What could make your Samsung Galaxy Tab even better? How about some more speed? Well, if your Tab is rocking Sprint, then some more speed could be in your future. Thanks to the minds over at XDA, the 1GHz Hummingbird processor has benefited from the new “Bauxite” kernel, which overclocks it to 1.2GHz.
Be sure to hit the source link to check it out for yourself, and let us know how your speedy new Tab treats you in the comments.
Motorola had a bit of a slip-up yesterday in PR department, but they were quick to try to make it better with their customers. On the comments to their YouTube channel, the following comment and response pair appeared yesterday — and have since been removed:
Even though this phone seems to have the best hardware specs yet, no sale if the bootloader is locked like the Motorola Milestone I have. It’s really upsetting to not be able to put custom roms on MY device…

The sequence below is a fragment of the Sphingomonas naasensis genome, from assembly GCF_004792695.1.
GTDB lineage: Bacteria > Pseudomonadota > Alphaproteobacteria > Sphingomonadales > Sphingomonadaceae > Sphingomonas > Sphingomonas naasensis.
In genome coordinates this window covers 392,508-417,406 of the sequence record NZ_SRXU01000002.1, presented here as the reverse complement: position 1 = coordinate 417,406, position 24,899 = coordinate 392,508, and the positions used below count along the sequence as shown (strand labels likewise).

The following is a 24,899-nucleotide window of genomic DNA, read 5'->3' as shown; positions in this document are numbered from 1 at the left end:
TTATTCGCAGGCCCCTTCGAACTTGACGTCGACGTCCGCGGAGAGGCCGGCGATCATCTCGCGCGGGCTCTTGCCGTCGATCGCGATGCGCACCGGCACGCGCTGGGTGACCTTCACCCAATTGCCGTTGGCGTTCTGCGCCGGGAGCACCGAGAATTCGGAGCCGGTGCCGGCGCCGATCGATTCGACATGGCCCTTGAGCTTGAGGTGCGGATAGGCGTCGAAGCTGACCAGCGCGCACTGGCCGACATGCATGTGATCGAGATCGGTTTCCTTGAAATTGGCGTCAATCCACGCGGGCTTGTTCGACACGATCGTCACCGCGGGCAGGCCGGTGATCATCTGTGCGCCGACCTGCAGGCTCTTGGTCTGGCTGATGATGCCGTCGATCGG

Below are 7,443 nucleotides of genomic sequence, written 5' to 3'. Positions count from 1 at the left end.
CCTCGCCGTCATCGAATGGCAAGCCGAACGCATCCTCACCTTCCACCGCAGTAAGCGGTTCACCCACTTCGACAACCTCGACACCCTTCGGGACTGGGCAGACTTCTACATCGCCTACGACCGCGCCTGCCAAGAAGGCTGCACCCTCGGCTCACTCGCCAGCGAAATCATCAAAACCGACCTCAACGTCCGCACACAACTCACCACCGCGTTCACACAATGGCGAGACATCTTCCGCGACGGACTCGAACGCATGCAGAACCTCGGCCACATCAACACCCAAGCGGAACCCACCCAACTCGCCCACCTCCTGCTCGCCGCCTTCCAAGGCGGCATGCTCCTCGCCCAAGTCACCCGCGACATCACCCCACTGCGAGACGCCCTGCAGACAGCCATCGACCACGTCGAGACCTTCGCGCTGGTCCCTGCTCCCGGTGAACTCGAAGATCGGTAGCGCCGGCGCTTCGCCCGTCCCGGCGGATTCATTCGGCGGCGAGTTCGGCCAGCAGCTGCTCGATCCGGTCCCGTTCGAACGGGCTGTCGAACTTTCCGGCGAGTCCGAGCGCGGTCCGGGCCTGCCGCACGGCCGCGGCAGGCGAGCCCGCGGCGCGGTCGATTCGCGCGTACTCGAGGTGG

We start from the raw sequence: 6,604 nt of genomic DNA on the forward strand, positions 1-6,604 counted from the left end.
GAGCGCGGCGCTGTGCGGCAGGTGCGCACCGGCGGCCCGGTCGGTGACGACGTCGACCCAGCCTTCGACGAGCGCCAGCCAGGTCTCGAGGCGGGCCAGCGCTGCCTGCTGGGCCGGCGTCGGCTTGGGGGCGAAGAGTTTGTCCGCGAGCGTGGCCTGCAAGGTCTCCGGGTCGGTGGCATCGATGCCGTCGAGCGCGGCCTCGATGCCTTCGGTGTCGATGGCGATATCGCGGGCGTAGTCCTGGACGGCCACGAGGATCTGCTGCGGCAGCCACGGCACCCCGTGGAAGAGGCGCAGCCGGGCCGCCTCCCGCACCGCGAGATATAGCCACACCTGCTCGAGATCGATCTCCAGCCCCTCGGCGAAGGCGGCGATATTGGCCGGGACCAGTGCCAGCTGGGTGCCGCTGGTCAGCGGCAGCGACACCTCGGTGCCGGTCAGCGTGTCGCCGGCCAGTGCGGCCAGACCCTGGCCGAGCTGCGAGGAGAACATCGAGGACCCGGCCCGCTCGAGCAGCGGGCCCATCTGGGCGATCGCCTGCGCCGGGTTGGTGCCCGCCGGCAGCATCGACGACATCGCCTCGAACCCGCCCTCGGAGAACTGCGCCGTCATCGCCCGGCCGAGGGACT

Please Moto, do the right thing. [For your customers, that is]
@tdcrooks if you want to do custom roms, then buy elsewhere, we’ll continue with our strategy that is working thanks.
There’s something to be said for shooting straight, but to me, this seems like a little bit over the line. Apparently, someone else at Motorola thought so, too, because last night on Facebook, and today in Youtube comments, was the following message:
We apologize for the feedback we provided regarding our bootloader policy. The response does not reflect the views of Motorola.
We are working closely with our partners to offer a bootloader solution that will enable developers to use our devices as a development platform while still protecting our users’ interests. More detailed information will follow as we get closer to availability.